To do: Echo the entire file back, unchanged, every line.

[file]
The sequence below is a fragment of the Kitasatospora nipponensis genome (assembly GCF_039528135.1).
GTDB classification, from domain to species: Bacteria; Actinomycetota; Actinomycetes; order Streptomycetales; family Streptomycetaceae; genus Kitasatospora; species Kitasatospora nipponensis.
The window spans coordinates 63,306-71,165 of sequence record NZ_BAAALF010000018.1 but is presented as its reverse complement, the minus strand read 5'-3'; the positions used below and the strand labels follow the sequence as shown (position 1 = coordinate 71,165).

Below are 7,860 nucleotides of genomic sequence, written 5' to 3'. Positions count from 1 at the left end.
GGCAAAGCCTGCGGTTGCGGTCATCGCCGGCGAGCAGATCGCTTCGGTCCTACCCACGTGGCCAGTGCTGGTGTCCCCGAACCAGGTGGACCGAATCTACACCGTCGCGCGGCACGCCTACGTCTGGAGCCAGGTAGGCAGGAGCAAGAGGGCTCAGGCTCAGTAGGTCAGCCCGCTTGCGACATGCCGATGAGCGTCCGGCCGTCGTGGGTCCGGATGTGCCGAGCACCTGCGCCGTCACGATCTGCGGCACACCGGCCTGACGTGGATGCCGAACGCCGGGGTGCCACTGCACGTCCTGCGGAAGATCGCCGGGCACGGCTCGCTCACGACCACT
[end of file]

The sequence below is a fragment of the Kitasatospora nipponensis genome (assembly GCF_039528135.1).
GTDB classification, from domain to species: Bacteria; Actinomycetota; Actinomycetes; order Streptomycetales; family Streptomycetaceae; genus Kitasatospora; species Kitasatospora nipponensis.
The window spans coordinates 63,306-71,165 of sequence record NZ_BAAALF010000018.1 but is presented as its reverse complement, the minus strand read 5'-3'; the positions used below and the strand labels follow the sequence as shown (position 1 = coordinate 71,165).

Below are 7,860 nucleotides of genomic sequence, written 5' to 3'. Positions count from 1 at the left end.
GGCAAAGCCTGCGGTTGCGGTCATCGCCGGCGAGCAGATCGCTTCGGTCCTACCCACGTGGCCAGTGCTGGTGTCCCCGAACCAGGTGGACCGAATCTACACCGTCGCGCGGCACGCCTACGTCTGGAGCCAGGTAGGCAGGAGCAAGAGGGCTCAGGCTCAGTAGGTCAGCCCGCTTGCGACATGCCGATGAGCGTCCGGCCGTCGTGGGTCCGGATGTGCCGAGCACCTGCGCCGTCACGATCTGCGGCACACCGGCCTGACGTGGATGCCGAACGCCGGGGTGCCACTGCACGTCCTGCGGAAGATCGCCGGGCACGGCTCGCTCACGACCACT